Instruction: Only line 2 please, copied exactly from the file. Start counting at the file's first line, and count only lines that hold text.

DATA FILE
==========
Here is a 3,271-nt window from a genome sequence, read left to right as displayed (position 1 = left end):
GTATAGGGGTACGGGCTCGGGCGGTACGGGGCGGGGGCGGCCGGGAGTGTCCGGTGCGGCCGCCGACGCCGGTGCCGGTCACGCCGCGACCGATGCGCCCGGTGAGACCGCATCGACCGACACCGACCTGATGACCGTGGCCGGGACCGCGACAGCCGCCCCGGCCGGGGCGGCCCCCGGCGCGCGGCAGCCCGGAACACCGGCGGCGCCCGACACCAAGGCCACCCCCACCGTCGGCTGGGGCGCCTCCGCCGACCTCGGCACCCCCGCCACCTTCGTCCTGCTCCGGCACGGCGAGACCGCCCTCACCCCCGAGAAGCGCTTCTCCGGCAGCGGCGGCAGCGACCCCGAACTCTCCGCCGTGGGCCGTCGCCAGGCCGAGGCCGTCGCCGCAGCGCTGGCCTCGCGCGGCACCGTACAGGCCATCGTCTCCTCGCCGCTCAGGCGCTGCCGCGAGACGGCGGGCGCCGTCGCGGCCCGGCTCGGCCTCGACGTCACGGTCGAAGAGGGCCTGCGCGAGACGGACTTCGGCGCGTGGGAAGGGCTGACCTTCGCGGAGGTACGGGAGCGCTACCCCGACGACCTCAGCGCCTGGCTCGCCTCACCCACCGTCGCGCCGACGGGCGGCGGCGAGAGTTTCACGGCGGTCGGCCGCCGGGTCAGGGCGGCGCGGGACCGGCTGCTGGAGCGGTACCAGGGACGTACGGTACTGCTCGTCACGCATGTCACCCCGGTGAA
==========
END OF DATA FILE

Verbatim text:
GTATAGGGGTACGGGCTCGGGCGGTACGGGGCGGGGGCGGCCGGGAGTGTCCGGTGCGGCCGCCGACGCCGGTGCCGGTCACGCCGCGACCGATGCGCCCGGTGAGACCGCATCGACCGACACCGACCTGATGACCGTGGCCGGGACCGCGACAGCCGCCCCGGCCGGGGCGGCCCCCGGCGCGCGGCAGCCCGGAACACCGGCGGCGCCCGACACCAAGGCCACCCCCACCGTCGGCTGGGGCGCCTCCGCCGACCTCGGCACCCCCGCCACCTTCGTCCTGCTCCGGCACGGCGAGACCGCCCTCACCCCCGAGAAGCGCTTCTCCGGCAGCGGCGGCAGCGACCCCGAACTCTCCGCCGTGGGCCGTCGCCAGGCCGAGGCCGTCGCCGCAGCGCTGGCCTCGCGCGGCACCGTACAGGCCATCGTCTCCTCGCCGCTCAGGCGCTGCCGCGAGACGGCGGGCGCCGTCGCGGCCCGGCTCGGCCTCGACGTCACGGTCGAAGAGGGCCTGCGCGAGACGGACTTCGGCGCGTGGGAAGGGCTGACCTTCGCGGAGGTACGGGAGCGCTACCCCGACGACCTCAGCGCCTGGCTCGCCTCACCCACCGTCGCGCCGACGGGCGGCGGCGAGAGTTTCACGGCGGTCGGCCGCCGGGTCAGGGCGGCGCGGGACCGGCTGCTGGAGCGGTACCAGGGACGTACGGTACTGCTCGTCACGCATGTCACCCCGGTGAA